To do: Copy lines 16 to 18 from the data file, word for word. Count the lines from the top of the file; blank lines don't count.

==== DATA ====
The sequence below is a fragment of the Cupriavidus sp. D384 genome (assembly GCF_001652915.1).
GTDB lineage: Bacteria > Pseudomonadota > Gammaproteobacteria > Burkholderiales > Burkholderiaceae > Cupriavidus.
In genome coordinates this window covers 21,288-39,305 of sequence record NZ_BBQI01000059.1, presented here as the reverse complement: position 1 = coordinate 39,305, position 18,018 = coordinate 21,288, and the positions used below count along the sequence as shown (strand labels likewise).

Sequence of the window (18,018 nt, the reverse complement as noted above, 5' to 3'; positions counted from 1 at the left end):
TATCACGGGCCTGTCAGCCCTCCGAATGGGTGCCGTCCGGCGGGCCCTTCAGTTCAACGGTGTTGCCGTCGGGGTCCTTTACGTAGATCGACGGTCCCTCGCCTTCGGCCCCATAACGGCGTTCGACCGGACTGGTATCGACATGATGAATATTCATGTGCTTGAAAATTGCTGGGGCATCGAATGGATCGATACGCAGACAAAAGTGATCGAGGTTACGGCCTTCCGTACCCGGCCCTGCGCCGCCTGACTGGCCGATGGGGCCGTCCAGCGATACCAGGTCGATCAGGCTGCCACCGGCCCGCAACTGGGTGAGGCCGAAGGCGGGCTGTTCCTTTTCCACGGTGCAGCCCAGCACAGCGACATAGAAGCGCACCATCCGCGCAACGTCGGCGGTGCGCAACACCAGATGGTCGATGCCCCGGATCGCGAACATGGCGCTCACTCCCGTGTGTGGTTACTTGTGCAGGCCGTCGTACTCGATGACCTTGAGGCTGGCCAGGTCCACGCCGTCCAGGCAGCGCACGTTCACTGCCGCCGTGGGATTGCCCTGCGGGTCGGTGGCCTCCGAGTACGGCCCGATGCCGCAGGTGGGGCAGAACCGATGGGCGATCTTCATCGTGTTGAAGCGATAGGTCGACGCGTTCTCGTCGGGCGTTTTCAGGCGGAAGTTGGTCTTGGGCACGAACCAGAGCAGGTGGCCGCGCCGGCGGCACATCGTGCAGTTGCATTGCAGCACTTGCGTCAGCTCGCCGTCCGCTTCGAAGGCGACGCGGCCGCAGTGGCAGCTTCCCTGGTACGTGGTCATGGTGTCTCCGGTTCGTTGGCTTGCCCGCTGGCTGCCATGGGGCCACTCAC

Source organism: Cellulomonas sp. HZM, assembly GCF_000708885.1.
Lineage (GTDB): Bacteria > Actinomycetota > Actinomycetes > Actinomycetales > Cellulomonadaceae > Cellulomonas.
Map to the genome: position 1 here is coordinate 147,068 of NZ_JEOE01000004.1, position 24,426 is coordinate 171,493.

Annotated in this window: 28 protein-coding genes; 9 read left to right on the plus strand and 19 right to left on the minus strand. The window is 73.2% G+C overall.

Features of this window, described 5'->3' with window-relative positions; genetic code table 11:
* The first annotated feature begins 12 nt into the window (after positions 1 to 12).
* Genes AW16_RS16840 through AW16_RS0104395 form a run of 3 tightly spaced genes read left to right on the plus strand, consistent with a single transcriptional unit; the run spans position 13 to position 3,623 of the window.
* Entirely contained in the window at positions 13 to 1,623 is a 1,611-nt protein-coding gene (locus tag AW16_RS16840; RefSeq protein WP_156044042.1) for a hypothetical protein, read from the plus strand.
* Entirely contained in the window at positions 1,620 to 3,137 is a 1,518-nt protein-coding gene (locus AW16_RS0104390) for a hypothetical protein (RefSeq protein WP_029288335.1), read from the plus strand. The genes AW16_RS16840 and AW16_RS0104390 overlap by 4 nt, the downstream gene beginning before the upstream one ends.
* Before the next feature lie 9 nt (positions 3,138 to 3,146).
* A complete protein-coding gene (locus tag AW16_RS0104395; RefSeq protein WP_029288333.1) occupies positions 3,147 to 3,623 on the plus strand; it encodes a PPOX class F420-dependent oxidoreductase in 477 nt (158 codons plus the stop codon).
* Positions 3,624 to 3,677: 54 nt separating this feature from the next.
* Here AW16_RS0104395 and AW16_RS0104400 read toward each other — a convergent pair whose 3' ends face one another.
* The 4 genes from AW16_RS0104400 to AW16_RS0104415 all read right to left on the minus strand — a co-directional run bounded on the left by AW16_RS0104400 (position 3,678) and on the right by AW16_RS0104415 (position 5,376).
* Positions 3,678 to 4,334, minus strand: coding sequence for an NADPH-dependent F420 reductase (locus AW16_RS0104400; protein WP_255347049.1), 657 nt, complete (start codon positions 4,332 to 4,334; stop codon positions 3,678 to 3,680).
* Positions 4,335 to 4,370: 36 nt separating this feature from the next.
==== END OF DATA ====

* A complete protein-coding gene (locus tag AW16_RS0104395; RefSeq protein WP_029288333.1) occupies positions 3,147 to 3,623 on the plus strand; it encodes a PPOX class F420-dependent oxidoreductase in 477 nt (158 codons plus the stop codon).
* Positions 3,624 to 3,677: 54 nt separating this feature from the next.
* Here AW16_RS0104395 and AW16_RS0104400 read toward each other — a convergent pair whose 3' ends face one another.